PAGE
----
This is a post I've been planning to make for a long time, but only got around to it now.
I have a book called Lifting the White Veil
, which is about racism and focuses on what it means to be white, and how whiteness is often 'invisible'.
One chapter discusses colorblindness, and the problems with that view. Now, most people don't seriously think you should ignore disability like colorblindness ignores race, but there's this idea that you should see the 'person first', pretend you don't notice the disability except in very circumscribed situations, and completely ignore some of the more important aspects of disability (particularly the interaction between disability and identity).
Here are some of the criticism of colorblindness made by that author, and my own comments about how they do, or don't, parallel the 'politically correct' view of disability.Colorblindness denies that race makes a difference in people's lives.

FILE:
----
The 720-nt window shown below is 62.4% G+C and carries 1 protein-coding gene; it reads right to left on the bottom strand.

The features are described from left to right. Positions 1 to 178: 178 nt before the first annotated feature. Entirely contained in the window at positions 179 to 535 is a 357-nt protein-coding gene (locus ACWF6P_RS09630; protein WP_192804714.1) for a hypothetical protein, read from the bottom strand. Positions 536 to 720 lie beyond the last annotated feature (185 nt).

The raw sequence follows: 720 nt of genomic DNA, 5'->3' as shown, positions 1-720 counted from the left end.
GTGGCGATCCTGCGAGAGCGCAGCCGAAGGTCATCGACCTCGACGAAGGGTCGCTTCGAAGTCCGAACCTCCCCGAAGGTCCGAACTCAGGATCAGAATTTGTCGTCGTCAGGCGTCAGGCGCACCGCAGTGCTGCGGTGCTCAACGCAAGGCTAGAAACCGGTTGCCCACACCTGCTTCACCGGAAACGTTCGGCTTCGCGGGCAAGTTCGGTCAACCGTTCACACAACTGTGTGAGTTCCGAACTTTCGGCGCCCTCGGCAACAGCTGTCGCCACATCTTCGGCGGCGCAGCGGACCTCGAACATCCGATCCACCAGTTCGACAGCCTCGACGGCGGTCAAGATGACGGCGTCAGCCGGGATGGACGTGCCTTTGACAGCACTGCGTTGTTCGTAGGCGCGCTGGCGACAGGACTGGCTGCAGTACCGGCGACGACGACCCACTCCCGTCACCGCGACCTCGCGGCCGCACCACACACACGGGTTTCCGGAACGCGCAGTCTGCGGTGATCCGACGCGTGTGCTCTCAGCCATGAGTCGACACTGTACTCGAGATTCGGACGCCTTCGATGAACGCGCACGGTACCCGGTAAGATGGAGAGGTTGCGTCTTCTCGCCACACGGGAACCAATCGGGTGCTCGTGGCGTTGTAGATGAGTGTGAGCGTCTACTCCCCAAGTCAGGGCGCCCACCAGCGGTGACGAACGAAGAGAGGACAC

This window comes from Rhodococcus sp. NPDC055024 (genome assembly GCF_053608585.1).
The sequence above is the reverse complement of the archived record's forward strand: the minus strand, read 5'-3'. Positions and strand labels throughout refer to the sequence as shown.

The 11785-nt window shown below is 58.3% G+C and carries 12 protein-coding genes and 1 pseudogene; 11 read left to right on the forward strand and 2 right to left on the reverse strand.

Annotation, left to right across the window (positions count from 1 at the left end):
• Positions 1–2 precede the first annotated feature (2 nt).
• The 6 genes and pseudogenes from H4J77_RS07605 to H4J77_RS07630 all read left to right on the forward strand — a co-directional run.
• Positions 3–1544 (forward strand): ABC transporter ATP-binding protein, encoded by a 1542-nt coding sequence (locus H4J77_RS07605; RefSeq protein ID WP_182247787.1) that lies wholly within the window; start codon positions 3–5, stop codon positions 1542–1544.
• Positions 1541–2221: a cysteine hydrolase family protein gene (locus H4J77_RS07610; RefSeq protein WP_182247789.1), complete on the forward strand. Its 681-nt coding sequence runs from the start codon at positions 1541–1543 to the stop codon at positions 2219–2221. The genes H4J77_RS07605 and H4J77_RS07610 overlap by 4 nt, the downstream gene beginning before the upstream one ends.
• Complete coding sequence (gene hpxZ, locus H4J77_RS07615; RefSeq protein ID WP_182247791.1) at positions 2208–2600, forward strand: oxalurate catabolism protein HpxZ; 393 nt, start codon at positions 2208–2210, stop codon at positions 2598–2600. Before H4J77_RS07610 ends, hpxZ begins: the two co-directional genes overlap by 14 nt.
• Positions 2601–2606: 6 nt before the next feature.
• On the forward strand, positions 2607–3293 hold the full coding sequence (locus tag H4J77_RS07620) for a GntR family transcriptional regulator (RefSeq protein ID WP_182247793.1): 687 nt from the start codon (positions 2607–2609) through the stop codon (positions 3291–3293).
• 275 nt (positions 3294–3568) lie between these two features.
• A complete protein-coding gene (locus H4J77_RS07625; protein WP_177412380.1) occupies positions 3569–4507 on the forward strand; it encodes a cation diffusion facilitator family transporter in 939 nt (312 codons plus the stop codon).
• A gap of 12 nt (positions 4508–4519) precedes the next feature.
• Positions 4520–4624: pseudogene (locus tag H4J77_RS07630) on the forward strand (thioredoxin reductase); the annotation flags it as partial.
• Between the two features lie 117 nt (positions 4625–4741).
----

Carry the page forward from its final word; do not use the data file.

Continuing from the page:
This isn't that true of disability, but considering that he's not talking about different cultures but instead the effect of racism, an important parallel can be made. I've certainly seen a 'blindness' to disability discrimination. This article
studies alexithymia and depression in autistics, and despite quoting one person who directly linked prejudice to her own depression, completely ignored the possibility that being treated as inferior and wrong and expected to act in ways totally different from who you really are might explain why autistics are so often depressed. The closest they came was to state that:"Whereas the slow compensatory acquisition of an explicit theory-of-mind has made the awareness of inner states possible, at least to some extent, it has also led to an increased awareness of the failure to “fit in.” This indicates a cost of compensatory learning that has not
always been realized. Increased depression could therefore be seen as a secondary reaction to a theory-of-mind deficit, dependent on specific experiences in the recent past."